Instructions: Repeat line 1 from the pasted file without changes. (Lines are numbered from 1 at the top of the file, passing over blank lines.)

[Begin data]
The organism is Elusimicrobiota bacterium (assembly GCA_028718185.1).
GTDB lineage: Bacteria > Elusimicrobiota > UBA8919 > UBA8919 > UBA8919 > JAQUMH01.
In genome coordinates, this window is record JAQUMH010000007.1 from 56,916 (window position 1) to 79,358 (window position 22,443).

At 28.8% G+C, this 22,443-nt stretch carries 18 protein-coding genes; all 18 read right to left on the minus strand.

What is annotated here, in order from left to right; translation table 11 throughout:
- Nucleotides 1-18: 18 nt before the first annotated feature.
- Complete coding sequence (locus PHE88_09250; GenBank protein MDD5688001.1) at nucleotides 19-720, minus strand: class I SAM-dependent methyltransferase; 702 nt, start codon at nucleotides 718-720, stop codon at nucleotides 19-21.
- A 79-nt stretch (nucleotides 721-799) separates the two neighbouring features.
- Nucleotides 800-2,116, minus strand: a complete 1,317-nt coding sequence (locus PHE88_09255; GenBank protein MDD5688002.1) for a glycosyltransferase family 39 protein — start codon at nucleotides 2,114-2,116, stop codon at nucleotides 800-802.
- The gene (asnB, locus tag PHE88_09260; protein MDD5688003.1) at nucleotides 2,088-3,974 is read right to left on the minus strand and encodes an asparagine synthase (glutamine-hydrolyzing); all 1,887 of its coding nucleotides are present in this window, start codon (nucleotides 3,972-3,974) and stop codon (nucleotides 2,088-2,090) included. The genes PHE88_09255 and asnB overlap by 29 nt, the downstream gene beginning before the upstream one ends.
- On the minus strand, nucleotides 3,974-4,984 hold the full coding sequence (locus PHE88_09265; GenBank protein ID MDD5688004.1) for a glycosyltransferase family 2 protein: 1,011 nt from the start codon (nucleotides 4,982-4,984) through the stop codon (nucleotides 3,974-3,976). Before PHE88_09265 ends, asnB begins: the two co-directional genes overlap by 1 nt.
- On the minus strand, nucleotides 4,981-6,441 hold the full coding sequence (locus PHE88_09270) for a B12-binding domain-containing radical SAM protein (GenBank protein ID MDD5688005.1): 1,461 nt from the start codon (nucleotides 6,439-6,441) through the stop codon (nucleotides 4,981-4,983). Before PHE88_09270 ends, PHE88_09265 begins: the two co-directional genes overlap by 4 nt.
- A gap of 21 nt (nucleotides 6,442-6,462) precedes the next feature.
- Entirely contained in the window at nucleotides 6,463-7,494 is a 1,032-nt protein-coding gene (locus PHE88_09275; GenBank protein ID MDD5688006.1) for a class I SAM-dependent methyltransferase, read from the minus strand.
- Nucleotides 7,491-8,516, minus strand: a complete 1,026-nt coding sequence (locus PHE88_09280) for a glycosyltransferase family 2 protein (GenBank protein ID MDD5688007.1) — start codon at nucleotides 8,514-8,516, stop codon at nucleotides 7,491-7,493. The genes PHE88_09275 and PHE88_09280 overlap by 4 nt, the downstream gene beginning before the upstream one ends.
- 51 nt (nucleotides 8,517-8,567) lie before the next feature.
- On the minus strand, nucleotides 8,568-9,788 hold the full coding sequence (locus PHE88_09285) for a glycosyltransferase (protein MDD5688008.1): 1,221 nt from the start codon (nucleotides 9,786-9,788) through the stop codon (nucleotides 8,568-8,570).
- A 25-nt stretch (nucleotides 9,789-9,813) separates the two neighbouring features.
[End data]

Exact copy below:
The organism is Elusimicrobiota bacterium (assembly GCA_028718185.1).